I don’t typically train clients for bulk, nor do I do Crossfit, so I would appreciate some recommendations in this area.
I have a growing group of weight lifters who are taking my gentle yoga class. They do Crossfit and heavy lifting, and they take class both for the restorative benefits as well as the mobility that they need in order to do some of the lifting. So far, so good. BUT, a couple of them are working on their physical aesthetic, no for competition but to “look good.” They want to ensure that yoga enhances their performance and contributes to their goals.
1) One asked if there is a relationship between the increased mobility in yoga and muscle production, whether positive or negative. Is anyone aware of scientific data that shows a relationship between yoga / stretch / mobility and increase gains in bulk? I have read about the timing of stretching, that a lot of stretching immediately before a heavy lifting workout can de-stabilize in the short term. …but what about on a rest day? Will it contribute to their ability to make strength gains?
2) Any other considerations I should be aware of? At this time, the four men who lift together are taking my gentle class in the evening after a morning heavy lift. I think they take one other instructors’ class on another day.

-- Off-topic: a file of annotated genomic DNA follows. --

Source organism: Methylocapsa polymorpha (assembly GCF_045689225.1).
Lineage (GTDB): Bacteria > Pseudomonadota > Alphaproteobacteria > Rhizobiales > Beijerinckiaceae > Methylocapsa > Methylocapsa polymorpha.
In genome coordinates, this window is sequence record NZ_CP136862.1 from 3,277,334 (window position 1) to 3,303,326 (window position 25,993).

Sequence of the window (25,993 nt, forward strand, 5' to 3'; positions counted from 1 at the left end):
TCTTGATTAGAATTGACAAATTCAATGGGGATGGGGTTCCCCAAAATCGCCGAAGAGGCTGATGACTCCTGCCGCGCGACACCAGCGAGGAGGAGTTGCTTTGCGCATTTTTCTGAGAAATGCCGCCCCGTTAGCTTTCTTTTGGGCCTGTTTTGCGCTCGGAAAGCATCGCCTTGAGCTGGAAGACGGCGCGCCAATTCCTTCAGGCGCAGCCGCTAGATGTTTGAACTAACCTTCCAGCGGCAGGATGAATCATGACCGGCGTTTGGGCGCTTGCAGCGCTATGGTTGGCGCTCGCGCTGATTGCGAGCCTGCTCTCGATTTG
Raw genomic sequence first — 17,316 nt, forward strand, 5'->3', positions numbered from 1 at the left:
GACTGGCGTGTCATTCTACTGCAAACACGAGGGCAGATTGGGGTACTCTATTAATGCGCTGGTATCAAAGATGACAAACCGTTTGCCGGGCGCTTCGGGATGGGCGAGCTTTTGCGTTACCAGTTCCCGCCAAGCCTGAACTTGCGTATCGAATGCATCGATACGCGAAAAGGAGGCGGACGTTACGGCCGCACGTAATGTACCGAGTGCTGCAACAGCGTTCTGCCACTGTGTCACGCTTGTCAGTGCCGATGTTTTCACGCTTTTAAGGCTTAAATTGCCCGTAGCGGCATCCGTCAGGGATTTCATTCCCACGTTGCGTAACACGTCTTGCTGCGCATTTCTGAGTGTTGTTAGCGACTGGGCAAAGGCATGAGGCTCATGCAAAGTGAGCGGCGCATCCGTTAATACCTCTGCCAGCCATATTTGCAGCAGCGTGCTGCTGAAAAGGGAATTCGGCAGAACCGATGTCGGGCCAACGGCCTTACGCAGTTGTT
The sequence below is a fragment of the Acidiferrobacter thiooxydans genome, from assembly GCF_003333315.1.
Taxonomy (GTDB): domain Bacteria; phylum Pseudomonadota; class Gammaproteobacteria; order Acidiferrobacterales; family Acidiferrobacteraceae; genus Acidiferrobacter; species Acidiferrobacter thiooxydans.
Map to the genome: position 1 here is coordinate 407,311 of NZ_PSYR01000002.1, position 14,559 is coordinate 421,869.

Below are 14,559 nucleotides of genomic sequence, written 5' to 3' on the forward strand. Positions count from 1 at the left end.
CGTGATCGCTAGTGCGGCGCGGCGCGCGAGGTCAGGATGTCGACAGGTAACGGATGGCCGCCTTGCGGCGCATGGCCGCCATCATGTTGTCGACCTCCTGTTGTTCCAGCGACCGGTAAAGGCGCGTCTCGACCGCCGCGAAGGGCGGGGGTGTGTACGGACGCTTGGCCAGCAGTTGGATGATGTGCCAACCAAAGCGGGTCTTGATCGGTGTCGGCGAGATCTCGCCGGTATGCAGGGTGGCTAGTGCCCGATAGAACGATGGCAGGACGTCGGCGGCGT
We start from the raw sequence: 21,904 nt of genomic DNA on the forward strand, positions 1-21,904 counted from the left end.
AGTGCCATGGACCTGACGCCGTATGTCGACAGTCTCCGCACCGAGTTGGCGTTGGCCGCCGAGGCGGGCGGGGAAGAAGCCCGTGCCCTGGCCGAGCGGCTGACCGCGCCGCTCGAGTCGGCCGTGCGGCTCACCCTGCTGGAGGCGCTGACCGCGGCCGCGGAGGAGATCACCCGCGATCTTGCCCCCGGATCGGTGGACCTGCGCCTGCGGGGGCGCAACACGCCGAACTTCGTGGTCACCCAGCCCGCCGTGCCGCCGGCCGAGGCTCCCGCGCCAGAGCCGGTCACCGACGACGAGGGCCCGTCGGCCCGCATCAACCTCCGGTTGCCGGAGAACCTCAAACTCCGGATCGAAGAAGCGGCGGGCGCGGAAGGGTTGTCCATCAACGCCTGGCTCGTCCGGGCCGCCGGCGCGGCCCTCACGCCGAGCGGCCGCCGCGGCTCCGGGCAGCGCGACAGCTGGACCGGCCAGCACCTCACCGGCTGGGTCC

Interesting discussion. I don’t have any paper citations or data to throw your way on this, nor have I ever taken a yoga class (sorry, it’s on my list!). But here’s my two cents anyway: I agree with your boss. I’m buying the “injury prevention” angle. Any type of training that improves flexibility, mobility, breathing, etc. is a winning situation (as you know), especially in the world of hardcore strength training and bodybuilding. It’s pretty tough to keep the strength & muscle mass gains coming if you’re constantly nursing injuries, even minor ones. I only wish that I had the common sense to do that type of training back in my own bodybuilding heyday. I think you just stumbled onto a whole new market Nancy – “Musclehead Yoga” (sorry!). I’m interested to hear other responses.